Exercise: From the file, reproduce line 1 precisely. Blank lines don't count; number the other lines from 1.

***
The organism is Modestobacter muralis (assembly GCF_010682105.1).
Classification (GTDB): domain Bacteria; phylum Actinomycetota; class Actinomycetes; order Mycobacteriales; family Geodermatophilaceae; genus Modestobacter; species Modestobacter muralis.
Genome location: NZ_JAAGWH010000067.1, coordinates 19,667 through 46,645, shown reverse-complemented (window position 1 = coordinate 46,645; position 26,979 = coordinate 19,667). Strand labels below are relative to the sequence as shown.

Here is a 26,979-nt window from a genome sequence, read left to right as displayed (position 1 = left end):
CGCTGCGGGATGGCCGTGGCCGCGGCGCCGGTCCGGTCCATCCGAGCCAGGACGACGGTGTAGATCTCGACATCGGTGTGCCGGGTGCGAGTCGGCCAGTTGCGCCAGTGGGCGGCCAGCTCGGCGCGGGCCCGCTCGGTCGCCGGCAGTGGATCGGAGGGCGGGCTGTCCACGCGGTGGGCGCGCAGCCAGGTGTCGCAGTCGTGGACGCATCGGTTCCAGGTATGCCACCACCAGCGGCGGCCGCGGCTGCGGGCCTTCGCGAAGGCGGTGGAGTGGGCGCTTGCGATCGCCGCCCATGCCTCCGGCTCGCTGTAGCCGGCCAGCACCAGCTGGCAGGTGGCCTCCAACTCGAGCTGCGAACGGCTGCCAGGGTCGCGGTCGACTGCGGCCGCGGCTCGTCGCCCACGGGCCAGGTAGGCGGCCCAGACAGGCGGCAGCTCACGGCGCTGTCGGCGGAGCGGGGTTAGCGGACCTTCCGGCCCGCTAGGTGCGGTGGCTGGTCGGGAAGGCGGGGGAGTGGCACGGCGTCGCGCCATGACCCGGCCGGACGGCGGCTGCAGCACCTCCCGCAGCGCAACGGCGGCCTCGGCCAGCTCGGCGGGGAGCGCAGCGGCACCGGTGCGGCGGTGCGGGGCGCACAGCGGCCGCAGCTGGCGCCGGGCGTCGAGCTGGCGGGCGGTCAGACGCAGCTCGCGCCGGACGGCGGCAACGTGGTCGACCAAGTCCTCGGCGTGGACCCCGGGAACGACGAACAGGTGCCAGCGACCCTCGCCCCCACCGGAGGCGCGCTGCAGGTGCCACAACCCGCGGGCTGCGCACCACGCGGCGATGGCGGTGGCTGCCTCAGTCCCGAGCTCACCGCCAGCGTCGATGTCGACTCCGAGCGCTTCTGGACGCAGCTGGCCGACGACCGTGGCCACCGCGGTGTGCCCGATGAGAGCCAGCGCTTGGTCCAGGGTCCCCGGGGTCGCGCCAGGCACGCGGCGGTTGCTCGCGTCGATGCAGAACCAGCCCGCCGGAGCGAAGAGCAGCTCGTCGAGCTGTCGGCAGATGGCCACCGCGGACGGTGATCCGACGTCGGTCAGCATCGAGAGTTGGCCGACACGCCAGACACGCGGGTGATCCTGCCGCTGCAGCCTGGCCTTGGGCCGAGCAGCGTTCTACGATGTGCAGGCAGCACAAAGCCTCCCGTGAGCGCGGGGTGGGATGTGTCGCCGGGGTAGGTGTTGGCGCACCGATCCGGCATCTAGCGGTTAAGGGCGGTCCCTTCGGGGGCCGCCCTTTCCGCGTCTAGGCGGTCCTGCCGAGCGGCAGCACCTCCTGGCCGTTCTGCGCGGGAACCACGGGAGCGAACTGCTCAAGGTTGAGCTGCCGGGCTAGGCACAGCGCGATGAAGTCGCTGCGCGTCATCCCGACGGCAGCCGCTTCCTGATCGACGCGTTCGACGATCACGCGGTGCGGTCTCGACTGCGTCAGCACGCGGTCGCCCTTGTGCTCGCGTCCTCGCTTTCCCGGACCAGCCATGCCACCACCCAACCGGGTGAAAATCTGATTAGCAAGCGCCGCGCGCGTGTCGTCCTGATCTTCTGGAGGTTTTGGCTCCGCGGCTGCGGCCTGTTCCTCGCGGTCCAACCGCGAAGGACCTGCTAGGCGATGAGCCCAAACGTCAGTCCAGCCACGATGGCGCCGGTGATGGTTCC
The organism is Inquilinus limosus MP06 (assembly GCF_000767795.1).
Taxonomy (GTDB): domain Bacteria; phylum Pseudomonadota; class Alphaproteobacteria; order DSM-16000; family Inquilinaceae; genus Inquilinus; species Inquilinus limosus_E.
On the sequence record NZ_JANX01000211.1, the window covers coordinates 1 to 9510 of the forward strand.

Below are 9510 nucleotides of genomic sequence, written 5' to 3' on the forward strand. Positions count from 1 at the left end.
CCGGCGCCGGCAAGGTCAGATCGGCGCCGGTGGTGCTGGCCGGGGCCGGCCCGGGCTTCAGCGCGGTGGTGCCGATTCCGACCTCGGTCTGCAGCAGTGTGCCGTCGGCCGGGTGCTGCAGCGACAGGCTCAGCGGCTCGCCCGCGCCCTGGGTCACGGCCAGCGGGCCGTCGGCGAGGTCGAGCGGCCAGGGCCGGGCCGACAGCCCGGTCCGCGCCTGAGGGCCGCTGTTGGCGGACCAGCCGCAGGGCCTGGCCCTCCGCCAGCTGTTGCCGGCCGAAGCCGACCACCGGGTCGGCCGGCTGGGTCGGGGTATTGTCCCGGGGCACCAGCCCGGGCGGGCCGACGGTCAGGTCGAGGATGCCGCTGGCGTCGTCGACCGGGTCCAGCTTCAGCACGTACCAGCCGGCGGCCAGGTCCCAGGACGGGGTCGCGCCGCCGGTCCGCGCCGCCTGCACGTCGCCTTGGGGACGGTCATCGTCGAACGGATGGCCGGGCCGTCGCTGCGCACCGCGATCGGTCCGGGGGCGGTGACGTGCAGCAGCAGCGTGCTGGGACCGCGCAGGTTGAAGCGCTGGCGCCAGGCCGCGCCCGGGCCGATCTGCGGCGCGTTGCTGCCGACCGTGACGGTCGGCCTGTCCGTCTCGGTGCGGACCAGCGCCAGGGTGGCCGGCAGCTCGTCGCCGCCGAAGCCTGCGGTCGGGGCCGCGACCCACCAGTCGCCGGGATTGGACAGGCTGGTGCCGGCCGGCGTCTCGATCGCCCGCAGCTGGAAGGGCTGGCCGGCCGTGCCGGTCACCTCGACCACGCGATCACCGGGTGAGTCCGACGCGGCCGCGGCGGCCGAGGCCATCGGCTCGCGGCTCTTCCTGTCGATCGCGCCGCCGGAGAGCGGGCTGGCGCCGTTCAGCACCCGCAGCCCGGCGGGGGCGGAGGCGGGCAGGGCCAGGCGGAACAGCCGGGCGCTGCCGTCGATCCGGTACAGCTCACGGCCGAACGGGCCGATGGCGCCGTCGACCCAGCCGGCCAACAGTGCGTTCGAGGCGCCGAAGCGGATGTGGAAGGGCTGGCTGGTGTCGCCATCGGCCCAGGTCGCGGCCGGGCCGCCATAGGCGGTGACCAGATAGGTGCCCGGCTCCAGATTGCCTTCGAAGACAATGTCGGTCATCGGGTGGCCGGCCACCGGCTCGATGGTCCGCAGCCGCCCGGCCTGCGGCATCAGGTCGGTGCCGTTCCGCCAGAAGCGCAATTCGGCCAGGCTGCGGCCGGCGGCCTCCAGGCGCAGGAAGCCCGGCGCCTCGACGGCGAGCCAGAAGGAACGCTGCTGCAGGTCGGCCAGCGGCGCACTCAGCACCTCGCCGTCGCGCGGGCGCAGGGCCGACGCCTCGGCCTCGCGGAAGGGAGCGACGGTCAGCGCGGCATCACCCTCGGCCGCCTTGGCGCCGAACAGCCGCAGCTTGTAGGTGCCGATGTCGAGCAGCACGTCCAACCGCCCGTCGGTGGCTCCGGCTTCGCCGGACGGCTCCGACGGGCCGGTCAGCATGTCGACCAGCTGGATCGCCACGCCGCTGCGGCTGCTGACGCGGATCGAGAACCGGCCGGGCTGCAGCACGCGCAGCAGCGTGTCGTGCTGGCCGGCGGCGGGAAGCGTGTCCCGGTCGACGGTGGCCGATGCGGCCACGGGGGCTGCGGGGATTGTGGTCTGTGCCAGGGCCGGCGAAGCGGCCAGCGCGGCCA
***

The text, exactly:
The organism is Modestobacter muralis (assembly GCF_010682105.1).